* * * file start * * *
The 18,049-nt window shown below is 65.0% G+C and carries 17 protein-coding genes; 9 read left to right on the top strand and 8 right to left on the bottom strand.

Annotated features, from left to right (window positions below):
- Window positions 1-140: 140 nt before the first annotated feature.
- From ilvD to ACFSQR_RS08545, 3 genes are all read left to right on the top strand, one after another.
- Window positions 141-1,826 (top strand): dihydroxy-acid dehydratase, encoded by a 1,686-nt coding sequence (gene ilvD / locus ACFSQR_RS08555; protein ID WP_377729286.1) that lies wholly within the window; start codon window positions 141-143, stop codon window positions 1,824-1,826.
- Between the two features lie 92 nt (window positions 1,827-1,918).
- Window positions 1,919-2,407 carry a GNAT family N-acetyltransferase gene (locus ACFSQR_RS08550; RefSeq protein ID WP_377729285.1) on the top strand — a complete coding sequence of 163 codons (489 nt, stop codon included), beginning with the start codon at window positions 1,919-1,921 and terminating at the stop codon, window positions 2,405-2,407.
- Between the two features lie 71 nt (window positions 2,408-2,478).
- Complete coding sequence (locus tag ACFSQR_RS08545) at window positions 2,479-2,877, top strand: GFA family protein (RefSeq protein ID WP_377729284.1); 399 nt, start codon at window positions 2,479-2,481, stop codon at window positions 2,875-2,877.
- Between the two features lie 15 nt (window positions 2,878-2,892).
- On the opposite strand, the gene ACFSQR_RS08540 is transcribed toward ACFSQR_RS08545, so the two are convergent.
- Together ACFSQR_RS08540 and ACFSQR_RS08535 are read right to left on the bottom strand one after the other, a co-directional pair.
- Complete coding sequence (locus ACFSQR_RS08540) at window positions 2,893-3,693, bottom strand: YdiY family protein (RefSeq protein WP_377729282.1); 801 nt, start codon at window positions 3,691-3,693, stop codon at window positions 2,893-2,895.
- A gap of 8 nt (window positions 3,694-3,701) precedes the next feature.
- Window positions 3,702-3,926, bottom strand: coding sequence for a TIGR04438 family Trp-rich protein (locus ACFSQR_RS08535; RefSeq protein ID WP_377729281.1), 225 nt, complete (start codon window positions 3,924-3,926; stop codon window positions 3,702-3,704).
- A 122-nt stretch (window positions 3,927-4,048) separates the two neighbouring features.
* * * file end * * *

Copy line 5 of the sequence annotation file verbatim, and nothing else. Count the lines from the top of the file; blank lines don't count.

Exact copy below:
- Window positions 141-1,826 (top strand): dihydroxy-acid dehydratase, encoded by a 1,686-nt coding sequence (gene ilvD / locus ACFSQR_RS08555; protein ID WP_377729286.1) that lies wholly within the window; start codon window positions 141-143, stop codon window positions 1,824-1,826.